Many changes occur in your body as you age. A natural part of the aging process is a decreased amount of bone and muscle tissue and increased amounts of body fat due to lower metabolism and often less physical activity. However, you can still get your body more toned if you are 40 years old. It is important to combine cardiovascular exercise along with resistance training in order to see changes to your physique. If you are overweight or obese, you will also need to reduce your total caloric intake. Stay consistent with your workouts and a healthy diet for the best results.
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Perform cardiovascular exercise three to five days per week for moderate weight loss and health, or five to seven days per week for significant weight loss. Cardio burns calories to reduce total body fat to show off a more toned body.
Exercise for 30 to 60 minutes per session, and keep your intensity moderate to high for the best results. The longer and harder you exercise the more calories you will burn each workout.
Choose activities that you enjoy but that also challenge your body, causing physical adaptations. For example, if you enjoy walking but it is easy for you, increase the speed you walk at or add incline to your workout. Jogging, swimming, cycling and aerobic fitness classes are a few other examples.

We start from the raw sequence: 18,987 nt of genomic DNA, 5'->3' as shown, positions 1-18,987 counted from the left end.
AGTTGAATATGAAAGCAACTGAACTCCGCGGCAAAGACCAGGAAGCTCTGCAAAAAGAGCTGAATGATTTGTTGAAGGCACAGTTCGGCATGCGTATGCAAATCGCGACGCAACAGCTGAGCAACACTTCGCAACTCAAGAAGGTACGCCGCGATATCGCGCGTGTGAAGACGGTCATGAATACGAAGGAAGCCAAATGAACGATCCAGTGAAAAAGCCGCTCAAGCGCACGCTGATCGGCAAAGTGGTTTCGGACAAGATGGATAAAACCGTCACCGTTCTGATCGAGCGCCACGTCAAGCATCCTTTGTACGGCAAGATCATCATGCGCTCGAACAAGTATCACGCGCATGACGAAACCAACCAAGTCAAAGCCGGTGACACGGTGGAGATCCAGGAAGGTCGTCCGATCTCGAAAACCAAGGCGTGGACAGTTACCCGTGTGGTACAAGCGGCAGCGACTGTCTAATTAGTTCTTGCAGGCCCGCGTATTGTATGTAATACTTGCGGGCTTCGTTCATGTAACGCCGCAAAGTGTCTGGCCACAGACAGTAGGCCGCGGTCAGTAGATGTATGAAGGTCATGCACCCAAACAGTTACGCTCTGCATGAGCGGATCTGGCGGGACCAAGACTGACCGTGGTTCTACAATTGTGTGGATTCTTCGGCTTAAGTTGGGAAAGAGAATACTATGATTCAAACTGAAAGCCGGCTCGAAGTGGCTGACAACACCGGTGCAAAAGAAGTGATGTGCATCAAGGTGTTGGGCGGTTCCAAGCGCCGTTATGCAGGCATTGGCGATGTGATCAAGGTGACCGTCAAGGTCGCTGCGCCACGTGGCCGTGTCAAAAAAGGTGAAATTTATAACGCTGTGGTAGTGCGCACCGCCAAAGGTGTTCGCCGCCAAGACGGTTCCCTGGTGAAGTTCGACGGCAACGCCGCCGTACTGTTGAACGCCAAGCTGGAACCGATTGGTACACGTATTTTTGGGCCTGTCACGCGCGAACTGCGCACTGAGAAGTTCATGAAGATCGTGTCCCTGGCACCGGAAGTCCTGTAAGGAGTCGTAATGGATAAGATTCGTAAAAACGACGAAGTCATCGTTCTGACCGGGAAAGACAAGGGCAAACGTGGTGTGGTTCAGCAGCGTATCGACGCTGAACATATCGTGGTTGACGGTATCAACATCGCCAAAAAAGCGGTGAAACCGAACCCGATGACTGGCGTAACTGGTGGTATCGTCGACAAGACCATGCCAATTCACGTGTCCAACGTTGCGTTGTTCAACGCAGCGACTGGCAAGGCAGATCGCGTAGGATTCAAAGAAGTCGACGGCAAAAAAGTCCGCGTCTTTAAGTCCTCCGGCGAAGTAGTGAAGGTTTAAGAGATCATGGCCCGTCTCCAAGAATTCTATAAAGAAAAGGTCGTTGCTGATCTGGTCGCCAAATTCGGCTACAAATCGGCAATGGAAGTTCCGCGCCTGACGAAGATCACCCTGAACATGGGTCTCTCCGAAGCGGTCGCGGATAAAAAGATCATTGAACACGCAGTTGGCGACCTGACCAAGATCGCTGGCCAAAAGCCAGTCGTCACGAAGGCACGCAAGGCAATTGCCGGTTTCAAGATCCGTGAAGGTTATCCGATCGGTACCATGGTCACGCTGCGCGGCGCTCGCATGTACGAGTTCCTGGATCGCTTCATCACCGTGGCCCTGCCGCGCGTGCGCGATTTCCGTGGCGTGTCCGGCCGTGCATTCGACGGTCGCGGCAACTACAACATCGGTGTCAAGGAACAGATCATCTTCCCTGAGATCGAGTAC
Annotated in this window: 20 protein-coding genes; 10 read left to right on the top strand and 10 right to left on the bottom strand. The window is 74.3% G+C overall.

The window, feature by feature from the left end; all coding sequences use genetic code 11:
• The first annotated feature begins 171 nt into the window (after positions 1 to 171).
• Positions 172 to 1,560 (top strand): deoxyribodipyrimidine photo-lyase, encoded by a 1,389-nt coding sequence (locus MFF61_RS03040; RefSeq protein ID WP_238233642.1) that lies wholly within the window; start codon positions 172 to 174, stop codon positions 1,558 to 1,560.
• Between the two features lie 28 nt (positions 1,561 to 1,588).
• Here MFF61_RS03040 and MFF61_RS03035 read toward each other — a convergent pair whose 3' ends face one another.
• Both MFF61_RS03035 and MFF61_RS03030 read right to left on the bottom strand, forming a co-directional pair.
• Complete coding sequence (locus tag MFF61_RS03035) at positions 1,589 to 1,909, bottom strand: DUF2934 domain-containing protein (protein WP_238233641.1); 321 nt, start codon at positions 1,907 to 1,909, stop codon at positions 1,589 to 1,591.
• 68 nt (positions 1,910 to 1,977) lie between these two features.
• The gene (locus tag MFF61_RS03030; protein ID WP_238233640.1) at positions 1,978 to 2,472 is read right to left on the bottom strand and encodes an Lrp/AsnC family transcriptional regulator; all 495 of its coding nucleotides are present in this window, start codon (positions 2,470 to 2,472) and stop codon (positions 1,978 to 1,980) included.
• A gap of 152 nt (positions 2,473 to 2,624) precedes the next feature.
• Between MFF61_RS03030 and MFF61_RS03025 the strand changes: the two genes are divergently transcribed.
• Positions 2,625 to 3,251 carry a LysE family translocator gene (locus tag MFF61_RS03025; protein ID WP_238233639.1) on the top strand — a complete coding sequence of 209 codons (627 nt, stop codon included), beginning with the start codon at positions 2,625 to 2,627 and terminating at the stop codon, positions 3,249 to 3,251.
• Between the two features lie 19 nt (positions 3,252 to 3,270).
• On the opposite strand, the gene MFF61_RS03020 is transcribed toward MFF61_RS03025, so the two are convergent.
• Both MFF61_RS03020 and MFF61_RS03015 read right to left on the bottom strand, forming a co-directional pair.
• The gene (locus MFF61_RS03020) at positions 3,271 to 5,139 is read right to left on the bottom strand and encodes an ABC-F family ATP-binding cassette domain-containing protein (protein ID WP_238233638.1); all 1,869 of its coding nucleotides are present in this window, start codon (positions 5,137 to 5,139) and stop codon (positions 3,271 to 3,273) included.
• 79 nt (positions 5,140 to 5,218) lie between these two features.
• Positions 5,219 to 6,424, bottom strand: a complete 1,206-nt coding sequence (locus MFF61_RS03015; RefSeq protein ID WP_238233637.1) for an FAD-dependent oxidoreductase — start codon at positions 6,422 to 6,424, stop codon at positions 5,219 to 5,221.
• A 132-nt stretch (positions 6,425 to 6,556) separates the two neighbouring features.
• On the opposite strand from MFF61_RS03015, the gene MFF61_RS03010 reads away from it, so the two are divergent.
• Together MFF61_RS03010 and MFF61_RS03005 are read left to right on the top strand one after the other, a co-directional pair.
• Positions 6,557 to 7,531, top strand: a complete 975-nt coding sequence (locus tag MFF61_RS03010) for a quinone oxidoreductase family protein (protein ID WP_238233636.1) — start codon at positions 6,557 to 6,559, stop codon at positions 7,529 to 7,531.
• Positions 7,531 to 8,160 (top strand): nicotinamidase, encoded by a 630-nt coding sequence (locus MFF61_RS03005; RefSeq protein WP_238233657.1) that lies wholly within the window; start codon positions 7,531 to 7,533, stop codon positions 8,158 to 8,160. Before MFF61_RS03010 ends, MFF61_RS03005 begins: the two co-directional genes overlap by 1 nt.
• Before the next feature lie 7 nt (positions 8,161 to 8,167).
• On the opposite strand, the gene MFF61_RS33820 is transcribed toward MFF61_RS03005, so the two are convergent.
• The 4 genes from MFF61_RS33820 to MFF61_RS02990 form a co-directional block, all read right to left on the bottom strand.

Perform resistance training two to three days per week for changes in your muscular fitness. Exercise on nonconsecutive days to allow muscles adequate recovery time between workouts. Recovery is necessary for improving muscle tone.
Choose one exercise for each major muscle group in the body during each resistance workout. Include your back, chest, shoulders, biceps, triceps, abs, legs and calves.
Use a variety of resistance-training equipment. You can incorporate free weights, machines, bands, cables, exercise balls or even your own body weight.
Do one to three sets of eight to 12 repetitions per exercise. Gradually increase the number of sets over time to avoid injury and overtraining.
Use a resistance that challenges the muscles being worked in each exercise. Make sure that you maintain proper form and technique for each exercise before you increase the weight.
REFERENCES & RESOURCES
- "ACSM's Guidelines for Exercise Testing and Prescription"; American College of Sports Medicine; 2010
- "Essentials of Strength Training and Conditioning"; National Strength and Conditioning Association; 2008
- American Academy of Orthopaedic Surgeons: Effects of Aging
- National Institute on Aging: Exercise & Physical Activity: Getting Fit for Life
- American Council on Exercise: Exercise Library